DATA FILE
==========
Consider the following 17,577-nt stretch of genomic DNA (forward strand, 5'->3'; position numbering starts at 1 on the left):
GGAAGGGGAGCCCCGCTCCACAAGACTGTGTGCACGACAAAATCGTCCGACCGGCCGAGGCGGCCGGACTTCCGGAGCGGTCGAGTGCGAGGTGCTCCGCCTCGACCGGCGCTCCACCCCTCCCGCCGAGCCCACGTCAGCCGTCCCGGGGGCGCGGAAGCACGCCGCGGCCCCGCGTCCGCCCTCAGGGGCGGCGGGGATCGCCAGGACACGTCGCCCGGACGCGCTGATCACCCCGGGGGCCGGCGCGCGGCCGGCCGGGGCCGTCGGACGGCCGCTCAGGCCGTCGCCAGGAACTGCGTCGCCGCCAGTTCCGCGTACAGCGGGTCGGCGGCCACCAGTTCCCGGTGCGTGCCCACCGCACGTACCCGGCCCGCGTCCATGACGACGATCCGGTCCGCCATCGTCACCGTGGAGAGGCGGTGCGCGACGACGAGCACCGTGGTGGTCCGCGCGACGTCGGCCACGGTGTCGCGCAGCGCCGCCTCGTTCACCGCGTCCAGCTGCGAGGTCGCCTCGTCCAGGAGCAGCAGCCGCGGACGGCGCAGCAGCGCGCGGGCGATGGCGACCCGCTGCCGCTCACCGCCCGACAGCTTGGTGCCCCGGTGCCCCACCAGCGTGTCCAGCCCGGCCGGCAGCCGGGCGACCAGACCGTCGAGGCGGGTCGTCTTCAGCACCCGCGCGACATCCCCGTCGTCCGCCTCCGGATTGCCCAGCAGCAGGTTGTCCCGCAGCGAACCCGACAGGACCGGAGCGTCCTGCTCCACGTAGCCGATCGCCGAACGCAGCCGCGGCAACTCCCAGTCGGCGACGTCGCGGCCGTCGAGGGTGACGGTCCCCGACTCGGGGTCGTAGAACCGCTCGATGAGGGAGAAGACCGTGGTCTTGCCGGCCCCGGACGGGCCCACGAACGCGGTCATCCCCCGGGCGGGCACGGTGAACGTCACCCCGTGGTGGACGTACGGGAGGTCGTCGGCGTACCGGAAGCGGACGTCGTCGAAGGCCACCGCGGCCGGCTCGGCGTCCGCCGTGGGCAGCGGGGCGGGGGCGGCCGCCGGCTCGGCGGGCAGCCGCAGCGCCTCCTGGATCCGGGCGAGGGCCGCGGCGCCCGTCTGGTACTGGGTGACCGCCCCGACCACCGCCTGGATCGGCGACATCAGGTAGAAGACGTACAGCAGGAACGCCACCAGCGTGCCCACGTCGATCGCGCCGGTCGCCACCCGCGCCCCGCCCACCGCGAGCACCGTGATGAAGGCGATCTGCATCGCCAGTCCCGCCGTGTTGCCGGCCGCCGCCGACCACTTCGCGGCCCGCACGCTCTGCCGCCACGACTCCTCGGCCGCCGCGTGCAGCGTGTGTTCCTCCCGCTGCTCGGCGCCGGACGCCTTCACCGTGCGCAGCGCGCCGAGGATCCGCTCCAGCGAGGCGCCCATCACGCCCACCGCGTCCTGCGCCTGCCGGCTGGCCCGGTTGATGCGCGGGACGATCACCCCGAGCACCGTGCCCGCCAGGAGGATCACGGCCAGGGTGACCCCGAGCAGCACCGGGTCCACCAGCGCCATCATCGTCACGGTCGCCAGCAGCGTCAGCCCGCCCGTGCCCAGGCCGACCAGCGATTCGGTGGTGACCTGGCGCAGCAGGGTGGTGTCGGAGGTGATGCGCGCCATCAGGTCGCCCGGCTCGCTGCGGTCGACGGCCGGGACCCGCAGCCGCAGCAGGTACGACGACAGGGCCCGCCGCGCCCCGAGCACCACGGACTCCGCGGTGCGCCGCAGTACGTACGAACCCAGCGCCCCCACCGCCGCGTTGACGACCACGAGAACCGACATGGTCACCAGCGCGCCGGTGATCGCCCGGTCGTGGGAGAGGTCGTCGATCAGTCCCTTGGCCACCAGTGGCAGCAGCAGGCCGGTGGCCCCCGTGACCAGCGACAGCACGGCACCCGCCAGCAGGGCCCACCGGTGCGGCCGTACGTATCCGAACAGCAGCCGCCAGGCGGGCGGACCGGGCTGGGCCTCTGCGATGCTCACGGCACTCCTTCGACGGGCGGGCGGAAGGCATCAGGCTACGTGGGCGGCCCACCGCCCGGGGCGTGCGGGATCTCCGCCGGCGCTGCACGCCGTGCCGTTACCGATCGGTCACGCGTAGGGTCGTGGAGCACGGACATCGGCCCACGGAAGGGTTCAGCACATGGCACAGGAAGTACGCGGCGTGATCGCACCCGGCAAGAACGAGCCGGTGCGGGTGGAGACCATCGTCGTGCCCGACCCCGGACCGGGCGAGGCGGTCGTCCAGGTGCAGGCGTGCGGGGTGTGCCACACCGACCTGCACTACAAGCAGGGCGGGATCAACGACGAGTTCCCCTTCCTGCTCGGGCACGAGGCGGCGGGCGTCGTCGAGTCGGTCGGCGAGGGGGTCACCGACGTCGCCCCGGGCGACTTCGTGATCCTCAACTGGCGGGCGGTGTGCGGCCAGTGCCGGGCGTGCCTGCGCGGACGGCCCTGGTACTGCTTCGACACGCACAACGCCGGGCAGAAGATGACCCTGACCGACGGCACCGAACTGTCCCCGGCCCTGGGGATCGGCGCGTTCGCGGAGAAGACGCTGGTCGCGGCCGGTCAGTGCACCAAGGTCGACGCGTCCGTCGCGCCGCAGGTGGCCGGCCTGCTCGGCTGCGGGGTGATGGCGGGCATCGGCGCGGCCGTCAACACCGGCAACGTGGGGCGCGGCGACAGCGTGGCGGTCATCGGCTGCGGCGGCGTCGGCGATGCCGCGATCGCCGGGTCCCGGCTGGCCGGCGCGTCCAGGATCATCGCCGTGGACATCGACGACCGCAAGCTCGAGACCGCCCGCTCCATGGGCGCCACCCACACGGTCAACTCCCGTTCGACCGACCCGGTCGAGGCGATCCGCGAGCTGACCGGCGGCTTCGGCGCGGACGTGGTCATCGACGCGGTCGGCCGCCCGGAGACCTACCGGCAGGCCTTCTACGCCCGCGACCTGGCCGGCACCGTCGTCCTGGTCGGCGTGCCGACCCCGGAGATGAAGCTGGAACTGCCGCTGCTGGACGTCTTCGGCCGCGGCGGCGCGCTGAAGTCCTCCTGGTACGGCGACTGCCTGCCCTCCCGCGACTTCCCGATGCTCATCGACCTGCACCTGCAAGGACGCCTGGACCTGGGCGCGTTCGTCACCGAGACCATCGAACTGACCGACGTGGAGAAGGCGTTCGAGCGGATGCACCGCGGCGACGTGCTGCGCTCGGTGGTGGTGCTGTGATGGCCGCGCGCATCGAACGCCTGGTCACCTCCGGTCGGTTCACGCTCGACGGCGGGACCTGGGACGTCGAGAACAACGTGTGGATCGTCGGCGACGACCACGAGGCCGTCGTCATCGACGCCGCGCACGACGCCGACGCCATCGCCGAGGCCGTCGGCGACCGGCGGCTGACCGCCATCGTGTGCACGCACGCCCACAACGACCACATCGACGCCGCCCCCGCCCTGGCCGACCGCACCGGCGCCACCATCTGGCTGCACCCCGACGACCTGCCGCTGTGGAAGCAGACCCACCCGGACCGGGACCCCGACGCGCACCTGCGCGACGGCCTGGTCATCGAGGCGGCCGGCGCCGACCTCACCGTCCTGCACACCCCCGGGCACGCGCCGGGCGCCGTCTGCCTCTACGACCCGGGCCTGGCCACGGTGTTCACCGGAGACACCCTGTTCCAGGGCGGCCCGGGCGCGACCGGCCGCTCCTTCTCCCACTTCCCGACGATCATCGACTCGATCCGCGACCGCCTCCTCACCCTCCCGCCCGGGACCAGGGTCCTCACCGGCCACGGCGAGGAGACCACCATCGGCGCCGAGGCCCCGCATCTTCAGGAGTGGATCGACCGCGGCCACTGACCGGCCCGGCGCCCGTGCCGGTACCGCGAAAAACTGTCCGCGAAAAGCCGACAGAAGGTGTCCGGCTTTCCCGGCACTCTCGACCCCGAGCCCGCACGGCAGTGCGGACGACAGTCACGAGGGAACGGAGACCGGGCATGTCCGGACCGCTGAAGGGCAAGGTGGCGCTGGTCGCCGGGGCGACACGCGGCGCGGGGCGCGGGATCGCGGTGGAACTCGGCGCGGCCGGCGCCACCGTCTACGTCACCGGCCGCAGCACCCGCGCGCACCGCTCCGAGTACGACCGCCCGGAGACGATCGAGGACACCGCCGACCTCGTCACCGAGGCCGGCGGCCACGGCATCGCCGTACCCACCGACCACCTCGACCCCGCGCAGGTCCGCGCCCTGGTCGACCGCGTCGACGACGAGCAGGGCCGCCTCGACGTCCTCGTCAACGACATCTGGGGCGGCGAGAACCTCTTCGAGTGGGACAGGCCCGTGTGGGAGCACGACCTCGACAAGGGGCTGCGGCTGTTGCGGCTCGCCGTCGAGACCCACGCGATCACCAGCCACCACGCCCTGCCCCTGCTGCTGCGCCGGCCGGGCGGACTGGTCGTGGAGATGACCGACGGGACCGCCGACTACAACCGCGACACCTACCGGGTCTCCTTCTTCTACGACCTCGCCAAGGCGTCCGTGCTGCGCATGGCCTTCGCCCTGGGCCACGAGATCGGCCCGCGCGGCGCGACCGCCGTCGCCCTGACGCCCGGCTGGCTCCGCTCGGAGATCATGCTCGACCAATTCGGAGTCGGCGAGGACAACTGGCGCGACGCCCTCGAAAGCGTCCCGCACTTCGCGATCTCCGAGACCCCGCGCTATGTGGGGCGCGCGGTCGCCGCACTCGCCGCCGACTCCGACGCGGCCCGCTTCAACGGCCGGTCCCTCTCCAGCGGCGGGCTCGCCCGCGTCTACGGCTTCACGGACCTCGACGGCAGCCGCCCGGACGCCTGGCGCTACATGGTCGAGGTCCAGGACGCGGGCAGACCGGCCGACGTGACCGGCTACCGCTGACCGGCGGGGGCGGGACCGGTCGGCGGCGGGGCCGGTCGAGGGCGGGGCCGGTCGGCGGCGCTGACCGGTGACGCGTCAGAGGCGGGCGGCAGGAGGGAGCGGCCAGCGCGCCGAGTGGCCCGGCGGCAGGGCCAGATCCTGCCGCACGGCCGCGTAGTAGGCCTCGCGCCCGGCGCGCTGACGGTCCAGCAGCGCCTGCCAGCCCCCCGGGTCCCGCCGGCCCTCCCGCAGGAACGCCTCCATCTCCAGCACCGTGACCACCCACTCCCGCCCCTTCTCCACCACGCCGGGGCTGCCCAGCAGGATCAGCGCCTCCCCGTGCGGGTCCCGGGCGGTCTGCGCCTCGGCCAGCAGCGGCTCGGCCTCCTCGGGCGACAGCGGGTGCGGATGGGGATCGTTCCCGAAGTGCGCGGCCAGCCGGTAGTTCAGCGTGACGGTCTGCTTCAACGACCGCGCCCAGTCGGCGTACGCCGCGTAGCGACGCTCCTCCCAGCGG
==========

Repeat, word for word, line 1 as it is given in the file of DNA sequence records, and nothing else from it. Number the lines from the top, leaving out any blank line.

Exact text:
Consider the following 17,577-nt stretch of genomic DNA (forward strand, 5'->3'; position numbering starts at 1 on the left):